Guest Blog: Why all waste should be treasured
To mark Recycling Week 2020, Professor Veena Sahajwalla, from our partner university UNSW Sydney, explores the relationship between manufacturing and recycling, and how engineering new recycling technologies will be a step forward for sustainability.
Seeing waste as a renewable resource
The year 2020 has brought into sharper focus the main challenges facing global communities and societies.
Not least of those is one of the greatest challenges of the 21st Century – the issue of waste and recycling, as we strive for greater sustainability and reduced environmental impacts for our world.
As COVID started to cause organisations and businesses difficulty in obtaining materials and products for their operations, the notion of ‘sovereign capability’ – where a nation relies more on its own resources and materials – has provided a boost to the sustainability discussion.
Engineering and Science play a central role in this existential challenge. For me, I see a new era in the alignment of recycling and manufacturing as part of the solution to a more sustainable human way of life. Adopting and operationalising circular economies – where materials are kept in use for as long as possible to create greater sustainability – will only occur through such an alignment.
The UNSW SMaRT Centre is helping to create this new alignment, even more important now in the new COVID-19 era, to address the challenges around delivering more sustainable materials and product outcomes.
Engineering prototypes from recycled materials – UNSW SMaRT Centre
The SMaRT (Sustainable Materials Research and Technology) Centre at UNSW created the phrase ‘mircorecycling science’ to describe its novel approach to researching innovative approaches and technologies to reform various waste streams into value-added materials and products, through decentralised manufacturing to help local, regional and rural locations.
Ever-increasing population, technological advancement, variable consumption trends and lack of efficiency in using materials, are forcing us near a crisis point in terms of waste management.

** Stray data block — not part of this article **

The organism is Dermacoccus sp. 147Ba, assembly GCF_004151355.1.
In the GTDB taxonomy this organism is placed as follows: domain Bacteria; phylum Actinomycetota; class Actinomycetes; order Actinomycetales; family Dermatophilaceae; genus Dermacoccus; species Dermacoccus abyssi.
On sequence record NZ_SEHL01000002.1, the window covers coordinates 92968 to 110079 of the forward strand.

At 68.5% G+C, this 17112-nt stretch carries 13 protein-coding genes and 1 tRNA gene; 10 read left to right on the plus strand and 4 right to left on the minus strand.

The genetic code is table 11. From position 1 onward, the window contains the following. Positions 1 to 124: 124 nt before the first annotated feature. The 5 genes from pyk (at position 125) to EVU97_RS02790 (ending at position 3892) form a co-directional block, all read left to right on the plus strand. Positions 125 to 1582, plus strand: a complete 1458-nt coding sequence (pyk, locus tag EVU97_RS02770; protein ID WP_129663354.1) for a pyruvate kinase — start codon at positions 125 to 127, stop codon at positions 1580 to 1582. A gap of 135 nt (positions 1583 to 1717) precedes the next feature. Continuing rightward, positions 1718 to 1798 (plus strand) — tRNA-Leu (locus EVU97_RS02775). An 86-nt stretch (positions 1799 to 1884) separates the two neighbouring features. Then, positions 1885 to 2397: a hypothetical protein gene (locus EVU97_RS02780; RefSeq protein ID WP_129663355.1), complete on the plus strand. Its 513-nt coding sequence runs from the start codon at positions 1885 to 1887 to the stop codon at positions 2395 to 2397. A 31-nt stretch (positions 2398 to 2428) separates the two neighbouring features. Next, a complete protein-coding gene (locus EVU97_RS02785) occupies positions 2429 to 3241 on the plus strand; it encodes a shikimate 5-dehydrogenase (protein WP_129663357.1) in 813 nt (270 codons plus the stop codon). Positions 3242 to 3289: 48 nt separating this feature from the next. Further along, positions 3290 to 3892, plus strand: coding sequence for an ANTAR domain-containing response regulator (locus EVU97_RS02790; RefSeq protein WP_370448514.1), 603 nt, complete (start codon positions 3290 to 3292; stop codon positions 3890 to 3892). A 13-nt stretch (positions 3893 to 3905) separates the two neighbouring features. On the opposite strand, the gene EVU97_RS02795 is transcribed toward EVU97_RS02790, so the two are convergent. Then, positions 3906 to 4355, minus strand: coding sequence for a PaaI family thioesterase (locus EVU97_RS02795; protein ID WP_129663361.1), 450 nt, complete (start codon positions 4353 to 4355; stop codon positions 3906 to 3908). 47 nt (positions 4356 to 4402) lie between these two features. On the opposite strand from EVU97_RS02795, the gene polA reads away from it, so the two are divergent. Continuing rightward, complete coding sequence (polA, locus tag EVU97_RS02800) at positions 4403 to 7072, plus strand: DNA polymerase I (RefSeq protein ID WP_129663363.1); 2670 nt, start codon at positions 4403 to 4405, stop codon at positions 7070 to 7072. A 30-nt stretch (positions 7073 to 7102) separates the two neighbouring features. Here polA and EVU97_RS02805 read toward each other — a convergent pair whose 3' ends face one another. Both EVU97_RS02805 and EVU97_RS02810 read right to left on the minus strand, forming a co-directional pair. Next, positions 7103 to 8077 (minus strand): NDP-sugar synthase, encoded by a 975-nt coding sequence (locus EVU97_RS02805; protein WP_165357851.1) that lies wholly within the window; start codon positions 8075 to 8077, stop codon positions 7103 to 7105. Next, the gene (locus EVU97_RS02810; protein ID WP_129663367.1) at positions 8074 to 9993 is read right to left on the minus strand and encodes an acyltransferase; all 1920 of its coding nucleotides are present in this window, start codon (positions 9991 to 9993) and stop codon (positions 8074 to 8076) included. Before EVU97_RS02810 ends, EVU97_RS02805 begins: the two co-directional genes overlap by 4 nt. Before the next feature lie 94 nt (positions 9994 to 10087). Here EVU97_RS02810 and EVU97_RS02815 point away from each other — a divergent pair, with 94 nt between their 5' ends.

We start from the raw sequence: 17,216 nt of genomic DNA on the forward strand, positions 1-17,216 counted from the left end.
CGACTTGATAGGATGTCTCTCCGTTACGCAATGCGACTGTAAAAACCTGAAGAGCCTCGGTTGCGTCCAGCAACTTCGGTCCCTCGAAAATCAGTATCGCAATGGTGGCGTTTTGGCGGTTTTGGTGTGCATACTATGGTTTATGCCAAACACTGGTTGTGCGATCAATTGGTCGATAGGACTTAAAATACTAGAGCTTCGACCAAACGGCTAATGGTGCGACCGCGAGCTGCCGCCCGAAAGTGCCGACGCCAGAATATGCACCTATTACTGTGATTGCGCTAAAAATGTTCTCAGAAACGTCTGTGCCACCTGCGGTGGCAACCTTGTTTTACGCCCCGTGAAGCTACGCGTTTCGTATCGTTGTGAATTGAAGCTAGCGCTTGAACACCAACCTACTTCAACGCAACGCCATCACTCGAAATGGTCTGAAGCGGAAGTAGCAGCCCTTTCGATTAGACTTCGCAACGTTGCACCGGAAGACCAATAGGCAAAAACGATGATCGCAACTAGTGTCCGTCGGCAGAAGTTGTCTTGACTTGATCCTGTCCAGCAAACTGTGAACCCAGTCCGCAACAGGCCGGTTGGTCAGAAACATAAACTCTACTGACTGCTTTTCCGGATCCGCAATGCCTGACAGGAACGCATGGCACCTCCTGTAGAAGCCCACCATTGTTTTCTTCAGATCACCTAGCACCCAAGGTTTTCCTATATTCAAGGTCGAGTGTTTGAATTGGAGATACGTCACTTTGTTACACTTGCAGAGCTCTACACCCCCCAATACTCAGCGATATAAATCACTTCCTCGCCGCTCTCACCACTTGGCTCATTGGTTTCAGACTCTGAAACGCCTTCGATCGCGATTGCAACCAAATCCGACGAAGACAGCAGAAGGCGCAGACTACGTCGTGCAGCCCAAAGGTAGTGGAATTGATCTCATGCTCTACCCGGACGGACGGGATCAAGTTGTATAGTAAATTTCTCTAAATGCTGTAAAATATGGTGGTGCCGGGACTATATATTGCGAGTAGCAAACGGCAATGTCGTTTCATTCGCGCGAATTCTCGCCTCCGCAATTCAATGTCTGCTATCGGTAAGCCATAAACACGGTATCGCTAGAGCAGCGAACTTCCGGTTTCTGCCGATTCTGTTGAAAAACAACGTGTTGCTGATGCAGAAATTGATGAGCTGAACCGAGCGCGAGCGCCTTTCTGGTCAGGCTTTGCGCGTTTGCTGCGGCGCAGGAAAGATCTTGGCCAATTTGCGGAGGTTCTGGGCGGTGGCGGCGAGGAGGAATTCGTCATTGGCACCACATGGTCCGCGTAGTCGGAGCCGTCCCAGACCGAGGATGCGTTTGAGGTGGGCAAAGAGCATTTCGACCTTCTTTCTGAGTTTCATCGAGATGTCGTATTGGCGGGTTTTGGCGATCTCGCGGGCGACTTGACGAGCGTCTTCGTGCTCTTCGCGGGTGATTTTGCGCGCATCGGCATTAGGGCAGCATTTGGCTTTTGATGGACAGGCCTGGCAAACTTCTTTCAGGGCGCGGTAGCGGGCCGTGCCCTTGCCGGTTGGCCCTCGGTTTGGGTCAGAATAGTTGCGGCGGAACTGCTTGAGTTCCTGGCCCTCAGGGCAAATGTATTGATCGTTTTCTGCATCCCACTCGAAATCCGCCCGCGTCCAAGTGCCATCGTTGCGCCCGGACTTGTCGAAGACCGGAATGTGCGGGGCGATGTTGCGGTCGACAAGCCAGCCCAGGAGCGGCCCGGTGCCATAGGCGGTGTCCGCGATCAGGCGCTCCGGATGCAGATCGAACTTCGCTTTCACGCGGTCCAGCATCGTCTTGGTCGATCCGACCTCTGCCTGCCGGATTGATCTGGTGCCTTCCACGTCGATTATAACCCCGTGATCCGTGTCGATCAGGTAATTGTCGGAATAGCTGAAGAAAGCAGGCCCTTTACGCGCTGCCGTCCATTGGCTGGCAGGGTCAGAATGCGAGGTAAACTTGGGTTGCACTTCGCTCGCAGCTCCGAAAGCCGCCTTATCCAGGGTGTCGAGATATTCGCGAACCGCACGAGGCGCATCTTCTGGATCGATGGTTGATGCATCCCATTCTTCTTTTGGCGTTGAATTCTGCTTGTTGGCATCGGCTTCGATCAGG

Australia’s governments have agreed to ban the exporting of glass, plastic, paper and rubber tyres from January 2021, so we need to start treating these waste items as the ‘renewable resources’ they really area and feed them back into manufacturing and divert them from landfill, stockpiling and incinerators.
A key challenge is that existing, centralised recycling and waste treatment methods at scale often just turn things like PET bottles back into PET bottles. What we need is a recycling and manufacturing system that can innovate to reform waste for more diverse and value-added end uses.
Recyclers traditionally haven’t seen themselves as manufacturers and manufacturers haven’t seen themselves as recyclers, but we need them to.
So, if we accept that we need plastic, for instance, and want to keep it out of landfill and incinerators – which destroy these materials for ever – we need a system that treats it as a renewable material.
The SMaRT Centre, through its microrecycling science and Microfactorie® technologies, can transform waste plastics into feedstock resource for manufacturers and other 3D printing users, with this model of decentralised manufacturing that provides distributed benefits.
One recent example is prototyped frames for face shields for use in medical settings, using filament made from 100% waste plastic using our Microfactorie® technology.
Transforming waste for the future
We now have an incredible opportunity to solve for numerous existential problems at once: we can collectively address waste and recycling issues and lower our carbon footprint, while also enhancing our manufacturing capability, thus creating new supply chains to enhance our sovereign capability.
COVID has unearthed the weaknesses in our current way forward to meet sovereign challenges but we can start a whole new ‘green materials’ movement where we use waste as renewable resources for manufacturing to supercharge our economies which are going into some of their biggest recessions.
This could lay the foundations for the next economic recovery or growth period. We are adding a fourth R to the three Rs of Reduce, Reuse and Recycle, with Reform, by transforming waste into value-added materials. This is a key principal for our new ARC Microrecycling Hub into battery and consumer wastes.
Doing onshore and more sophisticated processing of recycling as part of manufacturing can change the game for Australia, and all countries around the world, particularly given the current waste, recycling and manufacturing challenges.
The goal is to eliminate the word waste from our vernacular because waste will become the renewable resource we know that it is. Engineers will be at the heart of this change.
By Professor Veena Sahajwalla, UNSW SMaRT Centre